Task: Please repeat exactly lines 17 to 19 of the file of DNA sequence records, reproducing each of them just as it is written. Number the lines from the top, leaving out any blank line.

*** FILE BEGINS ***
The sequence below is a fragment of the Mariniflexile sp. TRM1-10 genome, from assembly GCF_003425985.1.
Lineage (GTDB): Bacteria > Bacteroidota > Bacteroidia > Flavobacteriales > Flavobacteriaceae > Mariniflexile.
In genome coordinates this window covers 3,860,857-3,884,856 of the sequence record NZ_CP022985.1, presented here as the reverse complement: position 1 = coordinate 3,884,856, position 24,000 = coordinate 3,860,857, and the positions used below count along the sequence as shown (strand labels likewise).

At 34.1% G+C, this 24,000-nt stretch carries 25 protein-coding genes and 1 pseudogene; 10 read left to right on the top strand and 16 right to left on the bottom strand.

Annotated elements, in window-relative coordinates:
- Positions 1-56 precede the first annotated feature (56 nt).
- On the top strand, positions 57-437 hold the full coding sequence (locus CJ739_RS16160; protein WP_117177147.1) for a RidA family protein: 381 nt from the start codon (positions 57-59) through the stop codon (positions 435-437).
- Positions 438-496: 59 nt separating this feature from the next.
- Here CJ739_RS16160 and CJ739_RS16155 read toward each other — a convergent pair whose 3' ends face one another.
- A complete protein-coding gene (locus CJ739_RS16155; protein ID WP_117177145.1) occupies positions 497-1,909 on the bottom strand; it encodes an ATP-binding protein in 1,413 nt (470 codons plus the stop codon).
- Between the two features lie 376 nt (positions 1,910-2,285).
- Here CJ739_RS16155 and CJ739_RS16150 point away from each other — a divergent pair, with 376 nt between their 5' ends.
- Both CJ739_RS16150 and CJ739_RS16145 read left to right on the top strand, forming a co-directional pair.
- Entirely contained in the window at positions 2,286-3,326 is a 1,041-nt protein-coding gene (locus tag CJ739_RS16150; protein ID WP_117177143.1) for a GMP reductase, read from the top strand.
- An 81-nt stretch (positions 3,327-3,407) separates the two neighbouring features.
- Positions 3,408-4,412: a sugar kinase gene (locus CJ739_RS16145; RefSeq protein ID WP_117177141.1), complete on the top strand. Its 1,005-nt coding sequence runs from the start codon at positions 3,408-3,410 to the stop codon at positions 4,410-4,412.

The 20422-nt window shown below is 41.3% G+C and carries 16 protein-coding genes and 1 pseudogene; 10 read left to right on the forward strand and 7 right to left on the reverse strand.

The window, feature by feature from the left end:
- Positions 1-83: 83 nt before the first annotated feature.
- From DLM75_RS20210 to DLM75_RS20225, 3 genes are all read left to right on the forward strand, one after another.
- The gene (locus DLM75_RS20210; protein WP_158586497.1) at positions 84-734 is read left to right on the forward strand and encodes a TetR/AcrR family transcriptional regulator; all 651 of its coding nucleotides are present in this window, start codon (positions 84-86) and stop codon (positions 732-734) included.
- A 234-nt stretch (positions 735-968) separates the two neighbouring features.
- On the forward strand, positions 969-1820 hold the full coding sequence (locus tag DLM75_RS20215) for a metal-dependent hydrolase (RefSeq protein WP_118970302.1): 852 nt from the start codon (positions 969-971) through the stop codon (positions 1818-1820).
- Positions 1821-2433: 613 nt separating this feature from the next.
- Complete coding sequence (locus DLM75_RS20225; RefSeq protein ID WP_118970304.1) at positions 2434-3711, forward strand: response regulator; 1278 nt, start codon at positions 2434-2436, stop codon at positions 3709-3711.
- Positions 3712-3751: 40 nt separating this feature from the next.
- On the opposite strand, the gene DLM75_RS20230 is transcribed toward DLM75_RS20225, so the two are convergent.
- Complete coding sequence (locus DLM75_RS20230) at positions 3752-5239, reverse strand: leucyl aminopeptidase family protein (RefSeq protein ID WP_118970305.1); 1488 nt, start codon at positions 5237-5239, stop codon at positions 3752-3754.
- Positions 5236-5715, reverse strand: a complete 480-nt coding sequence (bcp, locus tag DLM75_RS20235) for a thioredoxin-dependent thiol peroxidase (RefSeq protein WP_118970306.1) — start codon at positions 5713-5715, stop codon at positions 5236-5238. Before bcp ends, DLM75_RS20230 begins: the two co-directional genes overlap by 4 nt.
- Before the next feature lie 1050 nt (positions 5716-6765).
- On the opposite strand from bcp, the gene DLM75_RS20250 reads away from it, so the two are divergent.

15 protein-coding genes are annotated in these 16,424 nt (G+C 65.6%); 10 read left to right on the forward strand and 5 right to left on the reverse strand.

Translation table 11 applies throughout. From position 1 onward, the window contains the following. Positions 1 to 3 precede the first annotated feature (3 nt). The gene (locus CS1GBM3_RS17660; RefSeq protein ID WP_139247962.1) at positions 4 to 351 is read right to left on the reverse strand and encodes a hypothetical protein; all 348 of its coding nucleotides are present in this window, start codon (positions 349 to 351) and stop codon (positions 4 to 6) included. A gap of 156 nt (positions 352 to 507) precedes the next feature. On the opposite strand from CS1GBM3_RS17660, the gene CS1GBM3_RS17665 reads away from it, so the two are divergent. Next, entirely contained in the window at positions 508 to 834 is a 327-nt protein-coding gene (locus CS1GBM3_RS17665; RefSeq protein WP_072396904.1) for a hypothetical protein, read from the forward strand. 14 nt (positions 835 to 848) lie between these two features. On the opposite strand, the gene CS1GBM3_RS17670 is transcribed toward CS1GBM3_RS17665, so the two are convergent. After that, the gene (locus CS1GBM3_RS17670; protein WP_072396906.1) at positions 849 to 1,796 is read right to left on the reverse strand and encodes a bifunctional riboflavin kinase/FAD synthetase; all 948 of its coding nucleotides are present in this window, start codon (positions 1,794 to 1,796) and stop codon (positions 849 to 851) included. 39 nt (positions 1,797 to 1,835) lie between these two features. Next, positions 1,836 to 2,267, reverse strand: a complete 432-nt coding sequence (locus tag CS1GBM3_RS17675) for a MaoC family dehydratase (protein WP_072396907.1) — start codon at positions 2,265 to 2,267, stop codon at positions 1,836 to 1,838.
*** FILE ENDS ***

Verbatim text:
The 20422-nt window shown below is 41.3% G+C and carries 16 protein-coding genes and 1 pseudogene; 10 read left to right on the forward strand and 7 right to left on the reverse strand.

The window, feature by feature from the left end:
- Positions 1-83: 83 nt before the first annotated feature.